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ARRL Propagation Bulletin ARLP040 (2015)

SB PROP @ ARL $ARLP040
ARLP040 Propagation de K7RA

ZCZC AP40
QST de W1AW  
Propagation Forecast Bulletin 40  ARLP040
From Tad Cook, K7RA
Seattle, WA  October 2, 2015
To all radio amateurs 

SB PROP ARL ARLP040
ARLP040 Propagation de K7RA

Solar activity spiked up again this week, with average daily sunspot
numbers rising from 73 to 120.9.  Likewise, average daily solar flux
tracked upward from 106.7 to 122.7. Nice to have increased solar
activity coincide with the Autumnal Equinox, right when HF hams are
more likely to be active.

Predicted solar flux is 120 on October 2, 115 and 105 on October
3-4, 100 on October 5-8, 115 on October 9-10, 110 on October 11-12,
then 115, 120 and 125 on October 13-15, 130 on October 16-18, 125 on
October 19, 120 on October 20-24, then 130, 125, 120 and 115 on
October 25-28, 110 on October 29 through November 1, 115 on November
2-6 and 110 on November 7-8.

Predicted planetary A index is 22, 24, 33 and 23 on October 2-5,
then 14, 8, 5 and 10 on October 6-9, 8 on October 10-14, then 12, 10
and 12 on October 15-17, 8 on October 18-24, 7 on October 25-27,
then 15, 10, 7 and 15 on October 28-31, and 12, 8, 12, 18 and 10 on
November 1-5, and 8 on November 6-11.

The Australian Space Forecast Centre sent a geomagnetic warning at
2330 UTC on October 1. They expect increased geomagnetic activity
from October 2-4 due to a high speed wind stream from a coronal
hole. We should see active geomagnetic conditions on October 2-3,
and active to minor storm on October 4.

Petr Kolman, OK1MGW of the Czech Propagation Interest Group sees the
geomagnetic field as quiet to active October 2-3, quiet to unsettled
October 4-6, active to disturbed October 7-8, quiet to unsettled
October 9-10, quiet to active October 11-14, quiet to unsettled
October 15, quiet to active October 16-17, mostly quiet on October
18-20,

The monthly averages of daily sunspot numbers for May through
September were 83, 77.4, 68.5, 61.7, and 72.5.  The three month
moving averages of daily sunspot numbers centered on January through
August were 98.2, 78.1, 68.2, 72.4, 77.7, 76.3, 69.1 and 67.5. A
three month moving average centered on August incorporates a sum of
all daily sunspot numbers from July 1 through September 30, divided
by 92, the number of days. A three month moving average centered on
July incorporates all data from June 1 through August 31.

Rol, K3RA from Elkridge, Maryland wrote on October 1:

"I saw so many signals in the RTTY segment on Sunday that I couldn't
resist getting into the contest for a while. In less than five hours
of on-time between 1422Z and 1950Z I worked over 300 stations,
virtually all in Europe, with great signals.

"I did get called by HS5NMF (Thailand) at 1553z, and before that a
couple of VU made it particularly exciting.

"Encouraged by the RTTY fun, on Monday morning I got on 20 meters
and at 1245Z found VR2CD, then JT1AA/5, among the EU and near
Asians.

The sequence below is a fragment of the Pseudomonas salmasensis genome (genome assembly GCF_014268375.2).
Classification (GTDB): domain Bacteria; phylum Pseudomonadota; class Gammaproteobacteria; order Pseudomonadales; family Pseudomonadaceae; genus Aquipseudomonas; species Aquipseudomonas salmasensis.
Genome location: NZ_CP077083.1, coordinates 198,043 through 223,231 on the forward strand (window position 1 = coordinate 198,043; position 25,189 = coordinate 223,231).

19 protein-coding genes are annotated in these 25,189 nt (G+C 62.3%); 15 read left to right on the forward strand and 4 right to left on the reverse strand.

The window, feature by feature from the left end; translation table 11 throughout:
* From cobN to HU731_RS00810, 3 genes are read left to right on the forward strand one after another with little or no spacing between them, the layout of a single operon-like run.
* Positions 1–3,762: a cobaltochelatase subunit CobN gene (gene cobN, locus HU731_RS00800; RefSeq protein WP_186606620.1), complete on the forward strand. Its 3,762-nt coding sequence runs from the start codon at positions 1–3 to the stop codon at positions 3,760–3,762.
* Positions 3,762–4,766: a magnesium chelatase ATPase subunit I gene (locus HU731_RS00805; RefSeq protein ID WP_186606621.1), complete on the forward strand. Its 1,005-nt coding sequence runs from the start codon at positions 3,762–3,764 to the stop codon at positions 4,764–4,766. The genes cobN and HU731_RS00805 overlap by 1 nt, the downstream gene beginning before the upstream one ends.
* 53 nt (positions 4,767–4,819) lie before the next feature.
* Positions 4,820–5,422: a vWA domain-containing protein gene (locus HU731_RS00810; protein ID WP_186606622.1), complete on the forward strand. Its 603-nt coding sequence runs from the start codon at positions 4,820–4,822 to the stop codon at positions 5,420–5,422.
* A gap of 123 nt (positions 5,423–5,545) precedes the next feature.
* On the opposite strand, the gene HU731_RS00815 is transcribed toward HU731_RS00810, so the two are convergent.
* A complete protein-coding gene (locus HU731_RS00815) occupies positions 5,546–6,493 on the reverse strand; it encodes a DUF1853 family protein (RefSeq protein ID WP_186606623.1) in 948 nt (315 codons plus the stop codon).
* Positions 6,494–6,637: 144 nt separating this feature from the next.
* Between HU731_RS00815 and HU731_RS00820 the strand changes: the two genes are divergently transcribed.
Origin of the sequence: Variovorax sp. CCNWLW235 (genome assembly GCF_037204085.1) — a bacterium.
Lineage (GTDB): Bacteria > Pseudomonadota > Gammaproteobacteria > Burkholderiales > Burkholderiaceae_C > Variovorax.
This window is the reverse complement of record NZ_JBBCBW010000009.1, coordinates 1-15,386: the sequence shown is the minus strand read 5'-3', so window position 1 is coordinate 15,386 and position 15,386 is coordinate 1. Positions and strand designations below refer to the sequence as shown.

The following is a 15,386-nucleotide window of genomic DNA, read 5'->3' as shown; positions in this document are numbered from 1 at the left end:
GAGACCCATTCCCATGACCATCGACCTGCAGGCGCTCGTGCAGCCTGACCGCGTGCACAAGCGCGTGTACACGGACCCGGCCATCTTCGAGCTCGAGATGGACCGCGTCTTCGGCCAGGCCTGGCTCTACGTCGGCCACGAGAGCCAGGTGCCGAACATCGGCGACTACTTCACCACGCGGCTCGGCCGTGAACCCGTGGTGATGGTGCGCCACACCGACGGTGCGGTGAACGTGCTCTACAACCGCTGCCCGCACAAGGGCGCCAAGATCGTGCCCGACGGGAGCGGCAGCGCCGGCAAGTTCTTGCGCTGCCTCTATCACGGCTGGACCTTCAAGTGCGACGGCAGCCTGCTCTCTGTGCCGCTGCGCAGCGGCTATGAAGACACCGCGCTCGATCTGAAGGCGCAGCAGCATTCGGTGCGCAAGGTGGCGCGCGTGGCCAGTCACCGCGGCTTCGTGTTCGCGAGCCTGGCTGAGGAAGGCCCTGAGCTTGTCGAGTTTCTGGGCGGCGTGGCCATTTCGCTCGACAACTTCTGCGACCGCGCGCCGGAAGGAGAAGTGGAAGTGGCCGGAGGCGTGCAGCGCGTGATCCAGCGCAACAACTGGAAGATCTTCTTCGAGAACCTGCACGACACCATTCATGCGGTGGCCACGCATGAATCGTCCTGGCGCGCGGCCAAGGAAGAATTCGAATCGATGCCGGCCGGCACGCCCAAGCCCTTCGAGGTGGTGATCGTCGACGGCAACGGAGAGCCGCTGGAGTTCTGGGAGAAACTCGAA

"Went to 17 meters and worked a few really strong JAs. Then after
working a lot of European stations, at 1420Z I went to 12 meters to
work SU1IG (Egypt) and saw the band was wide open.

"I was on only briefly on Tuesday, but I did work A93JA (Bahrain) on
12 meters at 1309z. On Wednesday I went right to 12 meters at 1230z
and ran EU with a few Middle Eastern and Western Asian stations
thrown in until noon (local time), when I went QRT with the band
still open.

"DF2OB, with his huge Optibeam farm, was incredibly strong at 1315Z,
and I asked him to try 10 meters, which he did, and there was not a
peep!

"Amazing what such a relatively small difference in frequency can
do!

"Thursday morning I got on 12 meters at 1347Z and worked 4K9W with
good signals, and then worked a few more Europeans before going to
15 meters to check for signals over the pole.

"I found YC1CZZ with his friends YB8TM and YC1QL on SSB, all three
with good signals.

"I tried CQ Asia/OC over the pole, with no luck, but lots of
Europeans were calling despite my directional CQ, so I ended up
running a couple of hundred European stations on 15 meters before
quitting at 1655Z with the band still open. I understand from a
couple of the EU stations that N4BP was heard on 10 working EU
during the morning.

"I wonder what tomorrow will bring?"

Thanks, Rol.

Check out this article on sunspot formation, at
http://bit.ly/1QPnXCP .

If you would like to make a comment or have a tip for our readers,
email the author at, k7ra@arrl.net.

For more information concerning radio propagation, see the ARRL
Technical Information Service web page at,
http://arrl.org/propagation-of-rf-signals. For an explanation of the
numbers used in this bulletin, see
http://arrl.org/the-sun-the-earth-the-ionosphere. An archive of past
propagation bulletins is at
http://arrl.org/w1aw-bulletins-archive-propagation. More good
information and tutorials on propagation are at http://k9la.us/.

My own archives of the NOAA/USAF daily 45 day forecast for solar
flux and planetary A index are in downloadable spreadsheet format at
http://bit.ly/1VOqf9B and http://bit.ly/1DcpaC5 .

Click on "Download this file" to download the archive, and ignore
the security warning about file format. Pop-up blockers may suppress
the download.

Monthly propagation charts between four USA regions and twelve
overseas locations are at http://arrl.org/propagation.

Instructions for starting or ending email distribution of ARRL
bulletins are at http://arrl.org/bulletins.

Sunspot numbers for September 24 through 30 were 86, 145, 138, 154,
120, 125, and 78, with a mean of 120.9. 10.7 cm flux was 106.8,
119.8, 120.2, 127.5, 124, 129.2, and 131.1, with a mean of 122.7.
Estimated planetary A indices were 8, 7, 4, 4, 4, 6, and 3, with a
mean of 5.1. Estimated mid-latitude A indices were 8, 6, 4, 4, 5, 5,
and 2, with a mean of 4.9.
NNNN
/EX